“And hope does not disappoint us, because God has poured out his love into our hearts by the Holy Spirit, whom he has given us.”
~Romans 5:5 (NIV).
Like love, which never fails (1 Corinthians 13:8), hope sustains us. Paul writes of hope, in this section of Romans, as a product of many character growth processes underpinning it—necessarily, hope is required before, during and after.
It’s difficult to conjure a world of any good without hope.
It seems to me, from my reflections on life, that so much rides on hope. Hope is a construct made and predestined for humanity by a wholly-loving God. Building the human unit with the capacity for thought and emotion has necessitated the need for a backdrop of safety. This is hope.
Without teasing out the nuances of the interplay of faith, hope and love, it is sound to say that hope is at least the antecedent quality most obvious to the triad of Christian virtue. If we struggle, it’s our lack of hope that screams loudest. Behind it, sure, there’s a doubting faith, but hope is most resplendent in our living of life, to the positive or negative.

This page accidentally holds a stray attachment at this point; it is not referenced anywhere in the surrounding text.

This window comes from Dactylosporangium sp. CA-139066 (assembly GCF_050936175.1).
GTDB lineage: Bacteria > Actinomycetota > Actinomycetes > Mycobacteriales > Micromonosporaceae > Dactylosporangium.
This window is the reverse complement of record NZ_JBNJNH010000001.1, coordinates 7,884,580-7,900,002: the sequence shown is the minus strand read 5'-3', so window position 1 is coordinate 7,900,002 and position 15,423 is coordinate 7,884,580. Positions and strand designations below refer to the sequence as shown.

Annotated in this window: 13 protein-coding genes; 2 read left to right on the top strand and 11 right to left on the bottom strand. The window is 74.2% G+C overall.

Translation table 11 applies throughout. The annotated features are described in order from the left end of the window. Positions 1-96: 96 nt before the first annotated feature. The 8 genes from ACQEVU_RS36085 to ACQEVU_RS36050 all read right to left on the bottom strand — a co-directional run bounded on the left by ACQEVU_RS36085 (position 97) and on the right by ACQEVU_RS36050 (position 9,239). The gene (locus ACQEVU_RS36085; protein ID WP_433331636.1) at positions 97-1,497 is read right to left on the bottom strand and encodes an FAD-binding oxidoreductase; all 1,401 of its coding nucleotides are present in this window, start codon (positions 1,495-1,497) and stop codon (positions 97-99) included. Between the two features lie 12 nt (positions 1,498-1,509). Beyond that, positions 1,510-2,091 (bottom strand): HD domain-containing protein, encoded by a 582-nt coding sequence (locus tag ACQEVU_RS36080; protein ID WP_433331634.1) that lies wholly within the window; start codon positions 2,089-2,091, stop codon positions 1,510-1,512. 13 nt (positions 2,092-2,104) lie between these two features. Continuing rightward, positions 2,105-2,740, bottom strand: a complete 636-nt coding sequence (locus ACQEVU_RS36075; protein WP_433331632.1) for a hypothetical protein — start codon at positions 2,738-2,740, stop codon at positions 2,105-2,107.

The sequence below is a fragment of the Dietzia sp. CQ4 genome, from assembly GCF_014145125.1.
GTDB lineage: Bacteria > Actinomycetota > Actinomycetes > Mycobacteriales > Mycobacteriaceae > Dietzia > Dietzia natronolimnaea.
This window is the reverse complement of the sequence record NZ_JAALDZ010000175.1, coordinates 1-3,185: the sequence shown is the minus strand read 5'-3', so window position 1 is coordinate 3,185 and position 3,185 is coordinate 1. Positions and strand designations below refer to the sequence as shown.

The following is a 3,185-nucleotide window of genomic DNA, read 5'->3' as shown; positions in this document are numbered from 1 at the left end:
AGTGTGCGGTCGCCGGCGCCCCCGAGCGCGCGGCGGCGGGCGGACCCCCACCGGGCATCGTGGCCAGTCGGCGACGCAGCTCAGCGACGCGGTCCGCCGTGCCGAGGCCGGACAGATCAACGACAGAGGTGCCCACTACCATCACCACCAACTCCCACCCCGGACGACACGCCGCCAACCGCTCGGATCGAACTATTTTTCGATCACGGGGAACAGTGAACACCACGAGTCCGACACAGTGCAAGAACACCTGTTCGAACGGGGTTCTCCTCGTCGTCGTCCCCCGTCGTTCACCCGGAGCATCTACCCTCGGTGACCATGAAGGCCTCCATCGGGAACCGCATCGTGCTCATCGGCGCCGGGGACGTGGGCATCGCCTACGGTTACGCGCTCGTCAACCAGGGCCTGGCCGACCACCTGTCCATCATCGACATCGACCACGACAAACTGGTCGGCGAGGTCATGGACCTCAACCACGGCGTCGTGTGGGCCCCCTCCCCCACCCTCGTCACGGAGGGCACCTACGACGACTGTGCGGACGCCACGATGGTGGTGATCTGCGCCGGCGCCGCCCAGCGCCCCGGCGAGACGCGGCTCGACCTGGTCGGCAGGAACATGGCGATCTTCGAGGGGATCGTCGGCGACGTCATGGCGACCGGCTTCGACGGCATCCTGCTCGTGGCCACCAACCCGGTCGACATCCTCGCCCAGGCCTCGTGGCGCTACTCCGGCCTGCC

God Alone Engorges Hope
For the Deity, hope stands between us and living the salvation life. Hope is what comprises the resurrected life certainly in the ‘felt’ realm.
Hope—true hope—is not really available beyond, or without, God. The good news, however, is God’s Spirit simply awaits our invitation now, to enter or re-enter our hearts (in a ‘felt’ way—because the Spirit never leaves), augmenting the mind—fixing our erroneous thinking.
The really pleasant thing about hope is the track to it can become so well worn we find ourselves jumping back upon it easier and easier as we practice this process with God more and more.
The Holy Spirit was not given to us temporarily. The Spirit is now a permanent fixture within us. This Holy Spirit is our hope.
© 2010 S. J. Wickham.